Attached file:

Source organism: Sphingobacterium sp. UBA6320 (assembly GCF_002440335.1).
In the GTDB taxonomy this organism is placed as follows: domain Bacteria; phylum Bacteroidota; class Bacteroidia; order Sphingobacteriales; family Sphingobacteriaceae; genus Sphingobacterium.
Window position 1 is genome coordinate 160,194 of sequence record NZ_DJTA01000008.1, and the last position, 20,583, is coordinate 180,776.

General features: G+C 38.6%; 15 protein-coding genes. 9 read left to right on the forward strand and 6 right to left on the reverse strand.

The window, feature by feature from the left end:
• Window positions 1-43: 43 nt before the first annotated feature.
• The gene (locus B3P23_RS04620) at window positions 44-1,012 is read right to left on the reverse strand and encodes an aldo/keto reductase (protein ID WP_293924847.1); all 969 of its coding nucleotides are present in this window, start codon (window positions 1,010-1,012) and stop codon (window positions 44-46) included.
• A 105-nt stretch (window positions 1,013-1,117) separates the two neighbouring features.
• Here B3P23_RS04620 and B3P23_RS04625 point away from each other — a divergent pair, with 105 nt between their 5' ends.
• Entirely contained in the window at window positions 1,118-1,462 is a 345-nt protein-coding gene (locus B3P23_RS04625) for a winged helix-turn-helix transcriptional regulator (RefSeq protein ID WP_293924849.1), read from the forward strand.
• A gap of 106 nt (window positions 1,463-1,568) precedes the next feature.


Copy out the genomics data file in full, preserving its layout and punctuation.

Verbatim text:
Source organism: Sphingobacterium sp. UBA6320 (assembly GCF_002440335.1).
In the GTDB taxonomy this organism is placed as follows: domain Bacteria; phylum Bacteroidota; class Bacteroidia; order Sphingobacteriales; family Sphingobacteriaceae; genus Sphingobacterium.
Window position 1 is genome coordinate 160,194 of sequence record NZ_DJTA01000008.1, and the last position, 20,583, is coordinate 180,776.

General features: G+C 38.6%; 15 protein-coding genes. 9 read left to right on the forward strand and 6 right to left on the reverse strand.

The window, feature by feature from the left end:
• Window positions 1-43: 43 nt before the first annotated feature.
• The gene (locus B3P23_RS04620) at window positions 44-1,012 is read right to left on the reverse strand and encodes an aldo/keto reductase (protein ID WP_293924847.1); all 969 of its coding nucleotides are present in this window, start codon (window positions 1,010-1,012) and stop codon (window positions 44-46) included.
• A 105-nt stretch (window positions 1,013-1,117) separates the two neighbouring features.
• Here B3P23_RS04620 and B3P23_RS04625 point away from each other — a divergent pair, with 105 nt between their 5' ends.
• Entirely contained in the window at window positions 1,118-1,462 is a 345-nt protein-coding gene (locus B3P23_RS04625) for a winged helix-turn-helix transcriptional regulator (RefSeq protein ID WP_293924849.1), read from the forward strand.
• A gap of 106 nt (window positions 1,463-1,568) precedes the next feature.